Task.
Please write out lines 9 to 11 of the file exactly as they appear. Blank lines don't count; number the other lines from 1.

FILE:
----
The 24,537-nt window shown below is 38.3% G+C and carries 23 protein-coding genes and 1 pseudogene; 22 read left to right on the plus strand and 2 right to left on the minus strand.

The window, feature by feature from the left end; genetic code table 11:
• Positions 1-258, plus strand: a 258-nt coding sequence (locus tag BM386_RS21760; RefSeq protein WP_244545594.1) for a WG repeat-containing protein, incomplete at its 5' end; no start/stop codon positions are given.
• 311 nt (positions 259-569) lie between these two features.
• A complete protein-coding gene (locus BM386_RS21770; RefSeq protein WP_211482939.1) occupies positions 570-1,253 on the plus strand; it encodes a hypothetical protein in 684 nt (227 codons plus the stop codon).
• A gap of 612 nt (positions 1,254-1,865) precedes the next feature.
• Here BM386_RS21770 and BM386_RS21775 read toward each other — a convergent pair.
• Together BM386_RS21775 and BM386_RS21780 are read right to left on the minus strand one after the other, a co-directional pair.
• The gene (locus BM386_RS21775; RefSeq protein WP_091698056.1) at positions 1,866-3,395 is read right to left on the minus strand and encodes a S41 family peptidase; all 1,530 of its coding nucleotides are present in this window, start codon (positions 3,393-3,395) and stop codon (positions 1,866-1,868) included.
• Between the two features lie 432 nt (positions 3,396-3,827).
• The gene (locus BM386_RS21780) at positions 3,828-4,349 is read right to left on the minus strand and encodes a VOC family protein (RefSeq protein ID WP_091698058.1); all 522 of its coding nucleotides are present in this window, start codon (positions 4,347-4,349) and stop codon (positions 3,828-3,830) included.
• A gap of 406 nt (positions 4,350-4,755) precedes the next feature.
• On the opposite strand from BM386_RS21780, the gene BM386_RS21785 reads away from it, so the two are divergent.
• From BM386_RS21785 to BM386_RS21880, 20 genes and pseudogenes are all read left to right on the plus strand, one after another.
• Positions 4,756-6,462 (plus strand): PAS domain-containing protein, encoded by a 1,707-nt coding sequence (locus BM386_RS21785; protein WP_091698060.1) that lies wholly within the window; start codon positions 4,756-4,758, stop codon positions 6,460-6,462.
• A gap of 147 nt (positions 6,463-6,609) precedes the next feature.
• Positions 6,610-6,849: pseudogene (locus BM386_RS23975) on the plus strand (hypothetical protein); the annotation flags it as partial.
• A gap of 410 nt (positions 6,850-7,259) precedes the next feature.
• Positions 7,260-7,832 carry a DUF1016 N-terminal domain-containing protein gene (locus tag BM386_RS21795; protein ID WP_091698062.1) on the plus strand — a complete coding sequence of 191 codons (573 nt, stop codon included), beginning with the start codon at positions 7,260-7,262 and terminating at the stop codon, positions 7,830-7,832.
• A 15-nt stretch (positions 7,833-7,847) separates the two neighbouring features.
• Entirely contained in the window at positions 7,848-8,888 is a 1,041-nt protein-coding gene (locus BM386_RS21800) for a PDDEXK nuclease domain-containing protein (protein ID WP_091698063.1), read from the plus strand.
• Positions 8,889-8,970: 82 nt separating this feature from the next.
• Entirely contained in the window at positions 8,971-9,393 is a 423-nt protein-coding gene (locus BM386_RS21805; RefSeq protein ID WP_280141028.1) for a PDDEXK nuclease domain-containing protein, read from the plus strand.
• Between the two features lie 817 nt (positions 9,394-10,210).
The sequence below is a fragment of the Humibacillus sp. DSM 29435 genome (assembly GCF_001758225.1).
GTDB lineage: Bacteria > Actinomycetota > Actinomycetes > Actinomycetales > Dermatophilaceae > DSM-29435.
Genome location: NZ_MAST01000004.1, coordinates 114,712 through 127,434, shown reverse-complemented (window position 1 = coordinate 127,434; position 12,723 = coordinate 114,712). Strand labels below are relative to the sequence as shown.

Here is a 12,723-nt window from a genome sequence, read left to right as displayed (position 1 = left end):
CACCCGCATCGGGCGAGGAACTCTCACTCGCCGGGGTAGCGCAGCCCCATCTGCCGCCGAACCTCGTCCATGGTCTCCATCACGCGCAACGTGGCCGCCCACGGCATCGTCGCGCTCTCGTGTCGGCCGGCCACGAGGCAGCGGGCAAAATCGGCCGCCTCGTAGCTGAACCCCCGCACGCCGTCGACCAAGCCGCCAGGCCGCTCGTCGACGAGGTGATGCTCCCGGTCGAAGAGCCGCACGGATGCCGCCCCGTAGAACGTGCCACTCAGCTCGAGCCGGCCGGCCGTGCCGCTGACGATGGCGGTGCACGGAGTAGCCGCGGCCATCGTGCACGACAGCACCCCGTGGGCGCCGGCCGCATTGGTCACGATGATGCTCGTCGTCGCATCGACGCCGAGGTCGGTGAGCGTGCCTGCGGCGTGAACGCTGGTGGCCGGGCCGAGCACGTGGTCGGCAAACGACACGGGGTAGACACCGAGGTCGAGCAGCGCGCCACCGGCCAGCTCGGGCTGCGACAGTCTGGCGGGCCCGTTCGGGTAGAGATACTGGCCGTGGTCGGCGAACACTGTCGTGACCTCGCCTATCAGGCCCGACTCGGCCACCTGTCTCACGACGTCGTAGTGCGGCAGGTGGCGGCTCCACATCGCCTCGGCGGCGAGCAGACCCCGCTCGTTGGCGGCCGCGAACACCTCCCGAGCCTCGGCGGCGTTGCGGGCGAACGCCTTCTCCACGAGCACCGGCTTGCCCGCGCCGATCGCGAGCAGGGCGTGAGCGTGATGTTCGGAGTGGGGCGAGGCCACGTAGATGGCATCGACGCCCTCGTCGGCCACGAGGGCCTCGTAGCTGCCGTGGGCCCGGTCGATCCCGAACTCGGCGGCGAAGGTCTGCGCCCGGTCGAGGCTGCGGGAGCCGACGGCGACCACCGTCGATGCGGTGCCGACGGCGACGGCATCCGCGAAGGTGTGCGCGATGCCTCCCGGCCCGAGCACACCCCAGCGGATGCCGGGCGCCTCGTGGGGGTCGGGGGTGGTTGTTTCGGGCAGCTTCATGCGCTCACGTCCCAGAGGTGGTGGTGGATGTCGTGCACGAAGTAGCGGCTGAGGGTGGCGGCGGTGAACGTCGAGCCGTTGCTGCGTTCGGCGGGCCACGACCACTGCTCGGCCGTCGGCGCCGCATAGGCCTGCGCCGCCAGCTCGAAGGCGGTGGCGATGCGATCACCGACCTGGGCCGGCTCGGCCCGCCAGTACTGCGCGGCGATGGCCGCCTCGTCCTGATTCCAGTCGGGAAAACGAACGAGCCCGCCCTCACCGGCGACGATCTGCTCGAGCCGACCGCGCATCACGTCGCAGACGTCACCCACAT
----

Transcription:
• The gene (locus BM386_RS21775; RefSeq protein WP_091698056.1) at positions 1,866-3,395 is read right to left on the minus strand and encodes a S41 family peptidase; all 1,530 of its coding nucleotides are present in this window, start codon (positions 3,393-3,395) and stop codon (positions 1,866-1,868) included.
• Between the two features lie 432 nt (positions 3,396-3,827).
• The gene (locus BM386_RS21780) at positions 3,828-4,349 is read right to left on the minus strand and encodes a VOC family protein (RefSeq protein ID WP_091698058.1); all 522 of its coding nucleotides are present in this window, start codon (positions 4,347-4,349) and stop codon (positions 3,828-3,830) included.